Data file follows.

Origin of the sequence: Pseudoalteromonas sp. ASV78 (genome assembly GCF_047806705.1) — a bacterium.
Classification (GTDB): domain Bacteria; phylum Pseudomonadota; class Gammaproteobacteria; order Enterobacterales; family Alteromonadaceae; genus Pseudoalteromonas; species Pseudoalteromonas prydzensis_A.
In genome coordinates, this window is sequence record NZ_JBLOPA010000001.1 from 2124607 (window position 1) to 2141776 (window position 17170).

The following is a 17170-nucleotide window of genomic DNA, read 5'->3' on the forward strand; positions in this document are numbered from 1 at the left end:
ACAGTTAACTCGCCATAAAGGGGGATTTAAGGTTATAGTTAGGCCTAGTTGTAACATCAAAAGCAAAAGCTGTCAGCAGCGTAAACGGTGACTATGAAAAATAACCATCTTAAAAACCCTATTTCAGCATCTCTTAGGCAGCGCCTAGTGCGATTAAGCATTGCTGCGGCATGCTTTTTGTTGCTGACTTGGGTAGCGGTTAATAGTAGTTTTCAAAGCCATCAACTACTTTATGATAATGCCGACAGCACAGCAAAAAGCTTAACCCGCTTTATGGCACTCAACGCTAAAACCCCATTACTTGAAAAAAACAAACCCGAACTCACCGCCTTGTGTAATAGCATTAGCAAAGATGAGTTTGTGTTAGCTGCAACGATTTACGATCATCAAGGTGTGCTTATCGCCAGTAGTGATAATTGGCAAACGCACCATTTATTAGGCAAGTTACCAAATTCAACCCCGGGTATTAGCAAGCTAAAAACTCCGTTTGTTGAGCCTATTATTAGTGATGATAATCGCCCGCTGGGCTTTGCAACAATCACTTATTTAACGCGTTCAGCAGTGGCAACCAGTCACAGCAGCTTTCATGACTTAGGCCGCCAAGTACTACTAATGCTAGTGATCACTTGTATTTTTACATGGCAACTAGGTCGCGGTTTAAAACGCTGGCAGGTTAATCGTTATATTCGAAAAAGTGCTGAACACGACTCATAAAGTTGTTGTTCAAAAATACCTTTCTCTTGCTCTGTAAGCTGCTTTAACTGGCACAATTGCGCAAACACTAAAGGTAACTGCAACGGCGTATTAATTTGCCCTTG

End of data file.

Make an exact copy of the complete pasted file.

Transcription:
Origin of the sequence: Pseudoalteromonas sp. ASV78 (genome assembly GCF_047806705.1) — a bacterium.
Classification (GTDB): domain Bacteria; phylum Pseudomonadota; class Gammaproteobacteria; order Enterobacterales; family Alteromonadaceae; genus Pseudoalteromonas; species Pseudoalteromonas prydzensis_A.
In genome coordinates, this window is sequence record NZ_JBLOPA010000001.1 from 2124607 (window position 1) to 2141776 (window position 17170).

The following is a 17170-nucleotide window of genomic DNA, read 5'->3' on the forward strand; positions in this document are numbered from 1 at the left end:
ACAGTTAACTCGCCATAAAGGGGGATTTAAGGTTATAGTTAGGCCTAGTTGTAACATCAAAAGCAAAAGCTGTCAGCAGCGTAAACGGTGACTATGAAAAATAACCATCTTAAAAACCCTATTTCAGCATCTCTTAGGCAGCGCCTAGTGCGATTAAGCATTGCTGCGGCATGCTTTTTGTTGCTGACTTGGGTAGCGGTTAATAGTAGTTTTCAAAGCCATCAACTACTTTATGATAATGCCGACAGCACAGCAAAAAGCTTAACCCGCTTTATGGCACTCAACGCTAAAACCCCATTACTTGAAAAAAACAAACCCGAACTCACCGCCTTGTGTAATAGCATTAGCAAAGATGAGTTTGTGTTAGCTGCAACGATTTACGATCATCAAGGTGTGCTTATCGCCAGTAGTGATAATTGGCAAACGCACCATTTATTAGGCAAGTTACCAAATTCAACCCCGGGTATTAGCAAGCTAAAAACTCCGTTTGTTGAGCCTATTATTAGTGATGATAATCGCCCGCTGGGCTTTGCAACAATCACTTATTTAACGCGTTCAGCAGTGGCAACCAGTCACAGCAGCTTTCATGACTTAGGCCGCCAAGTACTACTAATGCTAGTGATCACTTGTATTTTTACATGGCAACTAGGTCGCGGTTTAAAACGCTGGCAGGTTAATCGTTATATTCGAAAAAGTGCTGAACACGACTCATAAAGTTGTTGTTCAAAAATACCTTTCTCTTGCTCTGTAAGCTGCTTTAACTGGCACAATTGCGCAAACACTAAAGGTAACTGCAACGGCGTATTAATTTGCCCTTG